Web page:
NEW YORK, N.Y. – Energy stocks are falling again as the price of oil continues to slide.
Most of the biggest decliners in early trading Tuesday were oil and gas companies. Devon Energy lost 8 per cent, Kinder Morgan fell 7 per cent and Southwestern Energy fell 5 per cent.
U.S. crude dropped another 2 per cent to $37 a barrel. Oil is the lowest it’s been since early 2009.
In other trading, Chipotle Mexican Grill fell another 4 per cent after people were sickened after eating at one of the company’s restaurants in Boston.
The Dow Jones industrial average fell 206 points, or 1.2 per cent, to 17,519 as of 9:35 a.m. Eastern time.
The Standard & Poor’s 500 index gave up 22 points, or 1.1 per cent, to 2,054. The Nasdaq composite dropped 54 points, or 1.1 per cent, to 5,046.
THIS IS A BREAKING NEWS UPDATE. Check back soon for further information. AP’s earlier story is below.
Global stock markets fell sharply Tuesday as oil prices remained near six-and-a-half year lows following last week’s decision by the OPEC oil cartel to leave production unchanged.
KEEPING SCORE: In Europe, Germany’s DAX fell 1.2 per cent to 10,750 while the CAC-40 in France was 1.2 per cent lower at 4,701. The FTSE 100 index of leading British shares was down 0.9 per cent at 4,698. U.S. stocks were poised for a lower open with Dow futures and the broader S&P 500 futures both 0.7 per cent lower.
OIL SLUMP: Last week’s decision by OPEC to maintain production levels has hit oil prices hard over the past two trading sessions. On Tuesday, oil prices recouped some losses but still remain near their lowest levels since early 2009, when the world economy was in its deepest recession since World War II. Brent crude, the international standard, was up 60 cents at $41.33 per barrel in London after plunging $2.27 on Monday. Benchmark U.S. crude gained 28 cents to trade at $37.93 per barrel in electronic trading on the New York Mercantile Exchange. The contract lost $1.32 on Monday.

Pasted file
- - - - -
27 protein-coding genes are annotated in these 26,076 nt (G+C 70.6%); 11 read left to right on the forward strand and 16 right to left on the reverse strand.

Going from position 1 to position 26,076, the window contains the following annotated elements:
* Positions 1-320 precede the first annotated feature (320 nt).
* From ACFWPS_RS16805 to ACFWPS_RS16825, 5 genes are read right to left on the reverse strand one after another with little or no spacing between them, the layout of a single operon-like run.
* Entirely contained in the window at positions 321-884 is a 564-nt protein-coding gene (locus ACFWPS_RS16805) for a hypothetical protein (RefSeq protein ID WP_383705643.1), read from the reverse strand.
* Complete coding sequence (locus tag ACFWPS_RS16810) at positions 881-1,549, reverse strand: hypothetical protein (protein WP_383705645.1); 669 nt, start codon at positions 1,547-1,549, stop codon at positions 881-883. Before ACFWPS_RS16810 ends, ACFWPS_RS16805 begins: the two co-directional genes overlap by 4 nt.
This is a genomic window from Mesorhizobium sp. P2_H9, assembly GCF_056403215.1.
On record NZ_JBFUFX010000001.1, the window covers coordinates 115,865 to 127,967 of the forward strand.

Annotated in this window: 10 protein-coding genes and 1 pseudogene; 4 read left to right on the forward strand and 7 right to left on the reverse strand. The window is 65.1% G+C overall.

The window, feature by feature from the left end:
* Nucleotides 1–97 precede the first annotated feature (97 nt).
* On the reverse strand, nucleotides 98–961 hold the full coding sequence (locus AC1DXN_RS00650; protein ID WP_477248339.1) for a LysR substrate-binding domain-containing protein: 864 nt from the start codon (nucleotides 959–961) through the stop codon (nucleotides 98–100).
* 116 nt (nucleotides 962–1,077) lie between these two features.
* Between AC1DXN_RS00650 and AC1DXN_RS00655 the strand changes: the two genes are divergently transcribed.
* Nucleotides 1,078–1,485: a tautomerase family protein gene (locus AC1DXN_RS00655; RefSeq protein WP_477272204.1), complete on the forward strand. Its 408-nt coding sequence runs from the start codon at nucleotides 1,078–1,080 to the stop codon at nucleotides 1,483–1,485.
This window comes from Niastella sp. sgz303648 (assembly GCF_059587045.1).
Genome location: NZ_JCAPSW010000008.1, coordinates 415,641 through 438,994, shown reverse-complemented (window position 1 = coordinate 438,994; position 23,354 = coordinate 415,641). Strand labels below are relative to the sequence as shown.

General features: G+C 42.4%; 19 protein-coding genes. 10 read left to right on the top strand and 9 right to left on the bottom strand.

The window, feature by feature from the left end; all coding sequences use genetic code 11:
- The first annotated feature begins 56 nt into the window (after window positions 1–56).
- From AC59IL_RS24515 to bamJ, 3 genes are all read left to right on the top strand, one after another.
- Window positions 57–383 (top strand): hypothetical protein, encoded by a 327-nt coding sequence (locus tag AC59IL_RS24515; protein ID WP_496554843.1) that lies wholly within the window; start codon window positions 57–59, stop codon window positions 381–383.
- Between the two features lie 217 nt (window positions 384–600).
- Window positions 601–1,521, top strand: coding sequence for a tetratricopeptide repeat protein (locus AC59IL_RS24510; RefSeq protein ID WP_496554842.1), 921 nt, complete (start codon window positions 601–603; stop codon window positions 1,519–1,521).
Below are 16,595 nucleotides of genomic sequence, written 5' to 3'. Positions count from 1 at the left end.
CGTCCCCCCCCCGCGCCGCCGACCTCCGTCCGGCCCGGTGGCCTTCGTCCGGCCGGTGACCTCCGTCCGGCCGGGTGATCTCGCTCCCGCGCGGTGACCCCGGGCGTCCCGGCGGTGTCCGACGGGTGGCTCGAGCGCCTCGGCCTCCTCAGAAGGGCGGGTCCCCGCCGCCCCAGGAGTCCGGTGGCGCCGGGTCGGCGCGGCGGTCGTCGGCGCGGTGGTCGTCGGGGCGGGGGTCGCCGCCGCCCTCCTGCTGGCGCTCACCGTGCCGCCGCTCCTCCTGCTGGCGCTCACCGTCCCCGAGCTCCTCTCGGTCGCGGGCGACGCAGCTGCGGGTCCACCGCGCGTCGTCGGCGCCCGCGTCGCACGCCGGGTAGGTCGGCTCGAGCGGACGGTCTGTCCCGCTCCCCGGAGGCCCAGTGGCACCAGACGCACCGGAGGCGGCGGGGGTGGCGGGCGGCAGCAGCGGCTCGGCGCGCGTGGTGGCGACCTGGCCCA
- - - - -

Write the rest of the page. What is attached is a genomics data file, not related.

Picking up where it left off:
OIL STOCKS: Shares in oil companies have suffered as traders price in the prospect of lower future earnings and the impact it will have on production plans — low oil prices make many projects uneconomic. Among the fallers were Britain’s BP, which was down 1.5 per cent, and France’s Total, which dropped 1.8 per cent.
ANALYST TAKE: “The renewed decline in the oil price in the aftermath of last Friday’s OPEC meeting is the main focus of financial markets and is weighing on equity prices,” said Neil MacKinnon, global macro strategist at VTB Capital.
ANGLO AMERICAN: Shares in the mining firm Anglo American plunged by more than 8 per cent after it said it would shed around 85,000 employees — or 63 per cent of its workforce — amid a radical restructuring program meant to cope with the tumble in commodities prices.
CHINA TRADE: Customs data showed imports and exports shrank again in November, though there were signs weak domestic demand might be improving. Exports contracted by 6.8 per cent, accelerating from October’s 3.6 per cent fall. Imports fell 8.7 per cent, an improvement over the previous month’s 16 per cent decline. Import volumes of some goods such as crude oil, fresh fruit and cooking oil rose.
ASIA’S DAY: China’s Shanghai Composite Index fell 1.9 per cent to 3,470.07 and Japan’s Nikkei 225 lost 1 per cent to 19,492.60. Australia’s S&P/ASX 200 retreated 0.9 per cent to 5,108.60 and Seoul’s Kospi declined 0.7 per cent to 1,949.04. India’s Sensex was off 0.5 per cent at 25,401. Taiwan, Singapore, Jakarta and New Zealand also declined.
CURRENCIES: The dollar was slightly softer Tuesday. The euro was up 0.3 per cent at $1.0875 while the dollar fell 0.3 per cent to 122.98 yen.